Merry spent the next three years recovering from her Bodhgaya experience. During a particularly depressing period of six months in San Francisco, Merry received a letter from Lama Zopa Rinpoche’s sister, Ngawang Samden, saying she had found Cherok Lama’s reincarnation and Merry should come right away to meet him. She immediately made the trip to meet the young Cherok Lama in 1995. He was three years old. As she climbed over the Lawudo wall, the young tulku exclaimed, “Merry!” when he saw her. Reunited again, Cherok Lama quickly got to work arranging his future, with Merry as his ambassador. A few weeks after arriving, she left the mountain bearing letters for Lama Lhundrup, Sangay Sherpa and Lama Zopa Rinpoche, all dictated by the young Cherok Lama saying he “was Cherok Lama, wanted to go to Kopan, get a good education and then teach Westerners,” and they “had to help” him. A year later, Merry brought Cherok Lama down to Kopan for his enthronement.
In 1997, Merry installed an solar-energy system at Lawudo that provided electric light there for the first time ever. She sold jewelry from Nepal to finance the project, then bought the system in Khatmandu, portered it all up along with a solar installer and gave Lawudo 12 panels so every room could have a light bulb.
After two trips to Tibet and having reunited with Cherok Lama, Merry’s life turned a corner and she regained the strength she had lost during her time in Bodhgaya. She was ready for the next challenge.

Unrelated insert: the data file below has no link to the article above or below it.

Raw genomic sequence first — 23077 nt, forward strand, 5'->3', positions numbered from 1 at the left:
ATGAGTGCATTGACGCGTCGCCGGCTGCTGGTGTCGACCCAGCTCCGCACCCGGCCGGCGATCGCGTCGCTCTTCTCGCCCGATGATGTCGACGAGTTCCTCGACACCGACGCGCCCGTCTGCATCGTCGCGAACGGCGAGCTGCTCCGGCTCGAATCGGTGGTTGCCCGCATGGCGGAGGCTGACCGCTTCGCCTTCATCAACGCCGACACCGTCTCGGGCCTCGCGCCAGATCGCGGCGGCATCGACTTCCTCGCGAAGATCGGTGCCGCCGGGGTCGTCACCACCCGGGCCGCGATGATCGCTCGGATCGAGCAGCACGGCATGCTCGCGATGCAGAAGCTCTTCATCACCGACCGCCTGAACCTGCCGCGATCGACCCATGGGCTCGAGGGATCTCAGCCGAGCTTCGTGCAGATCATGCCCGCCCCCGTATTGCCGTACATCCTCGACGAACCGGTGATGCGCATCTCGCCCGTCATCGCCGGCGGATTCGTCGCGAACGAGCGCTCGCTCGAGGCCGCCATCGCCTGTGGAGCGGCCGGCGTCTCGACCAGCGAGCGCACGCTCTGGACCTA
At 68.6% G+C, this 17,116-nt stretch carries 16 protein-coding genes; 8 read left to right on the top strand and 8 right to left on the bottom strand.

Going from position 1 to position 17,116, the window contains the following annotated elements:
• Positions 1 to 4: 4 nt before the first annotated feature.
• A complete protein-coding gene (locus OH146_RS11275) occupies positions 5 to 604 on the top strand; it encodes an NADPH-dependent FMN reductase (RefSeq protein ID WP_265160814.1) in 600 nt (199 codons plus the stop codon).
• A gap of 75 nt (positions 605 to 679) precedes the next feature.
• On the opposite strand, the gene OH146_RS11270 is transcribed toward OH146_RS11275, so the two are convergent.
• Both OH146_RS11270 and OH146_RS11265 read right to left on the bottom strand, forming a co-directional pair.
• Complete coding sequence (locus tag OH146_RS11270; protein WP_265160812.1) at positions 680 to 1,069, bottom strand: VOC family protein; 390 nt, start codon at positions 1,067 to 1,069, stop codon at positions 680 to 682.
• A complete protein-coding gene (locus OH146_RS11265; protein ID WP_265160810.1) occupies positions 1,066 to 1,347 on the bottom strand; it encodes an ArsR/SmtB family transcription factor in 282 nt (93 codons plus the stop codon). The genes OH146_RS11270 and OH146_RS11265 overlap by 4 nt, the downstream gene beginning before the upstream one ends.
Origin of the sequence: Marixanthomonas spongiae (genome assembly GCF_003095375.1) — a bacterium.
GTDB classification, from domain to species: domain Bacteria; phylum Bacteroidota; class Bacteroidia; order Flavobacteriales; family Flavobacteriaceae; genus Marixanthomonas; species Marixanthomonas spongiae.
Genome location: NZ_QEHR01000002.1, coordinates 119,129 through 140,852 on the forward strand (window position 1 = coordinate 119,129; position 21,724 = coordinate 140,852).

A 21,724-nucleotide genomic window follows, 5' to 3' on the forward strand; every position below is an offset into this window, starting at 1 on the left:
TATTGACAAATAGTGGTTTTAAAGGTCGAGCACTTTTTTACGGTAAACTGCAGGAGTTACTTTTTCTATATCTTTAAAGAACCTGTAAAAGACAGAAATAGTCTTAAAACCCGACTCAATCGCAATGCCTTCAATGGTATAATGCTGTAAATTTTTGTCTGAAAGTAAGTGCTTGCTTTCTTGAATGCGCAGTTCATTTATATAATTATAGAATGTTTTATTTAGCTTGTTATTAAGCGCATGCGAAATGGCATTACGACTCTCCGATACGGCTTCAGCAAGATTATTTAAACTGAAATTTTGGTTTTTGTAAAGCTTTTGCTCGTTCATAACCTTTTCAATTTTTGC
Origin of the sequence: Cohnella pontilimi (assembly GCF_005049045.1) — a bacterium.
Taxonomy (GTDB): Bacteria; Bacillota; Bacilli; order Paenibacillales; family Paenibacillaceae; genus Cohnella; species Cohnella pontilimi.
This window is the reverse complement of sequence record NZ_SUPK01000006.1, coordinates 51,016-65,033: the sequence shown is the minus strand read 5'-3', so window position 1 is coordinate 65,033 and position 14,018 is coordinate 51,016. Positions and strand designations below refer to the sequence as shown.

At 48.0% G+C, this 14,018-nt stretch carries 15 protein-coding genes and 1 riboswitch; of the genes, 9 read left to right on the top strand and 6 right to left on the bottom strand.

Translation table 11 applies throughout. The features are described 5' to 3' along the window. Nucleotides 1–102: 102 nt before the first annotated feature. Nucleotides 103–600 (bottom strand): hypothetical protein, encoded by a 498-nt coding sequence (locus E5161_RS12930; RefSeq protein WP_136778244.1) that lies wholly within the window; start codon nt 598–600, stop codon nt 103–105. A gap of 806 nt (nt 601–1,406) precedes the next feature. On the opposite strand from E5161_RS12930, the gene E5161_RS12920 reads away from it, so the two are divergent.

In 1998, Rinpoche assigned her to take over directorship of the Lotsawa Rinchen Zangpo Translator Programme (LRZTP) in Dharamsala from Claire Isitt. She served in this post until 2000 and was responsible for hiring a second teacher for the program, enabling all levels of students to receive a solid foundation in the training which had been difficult with only one teacher. She also had a new classroom built for the next LRZTP program. Her familiarity with LRZTP graduates also proved incredibly useful in her later work with FPMT Education.
Before she left LRZTP, Rinpoche asked her to take over from Tubten Pende as the director of FPMT Education. Rinpoche told her it was, “just one more ngöndro.” She had only a few weeks between jobs, just enough time to run up to Cherok to say goodbye to her precious cave and the life she had lived there, attend that year’s CPMT meeting in Australia, and start her job at International Office in June 2000, then located at Land of Medicine Buddha in Soquel, California. A month later the office moved to Taos, New Mexico.
This was the first time she settled in the United States since she had originally left in January 1980. Merry recalls, “I spent the first three years of my new role shaking, feeling totally out of my depth.” She managed her feeling of being overwhelmed by doing what Merry does best: putting one foot in front of the other, showing up every day, getting her hands dirty and persevering.
In January 2006, the International Office moved to Portland, Oregon with Merry in tow. While the rain and sometimes dreary weather of Portland didn’t correspond with Merry’s love of sunlight and open spaces, she persevered in Portland for almost six years. Merry’s work ethic is legendary. Over the course of the last 30 years, Merry has completed 100 nyung näs, all nine of the Gelug preliminary practices – two of them twice, many approximation retreats and four FPMT directorships.
FPMT Education: How Far We’ve Come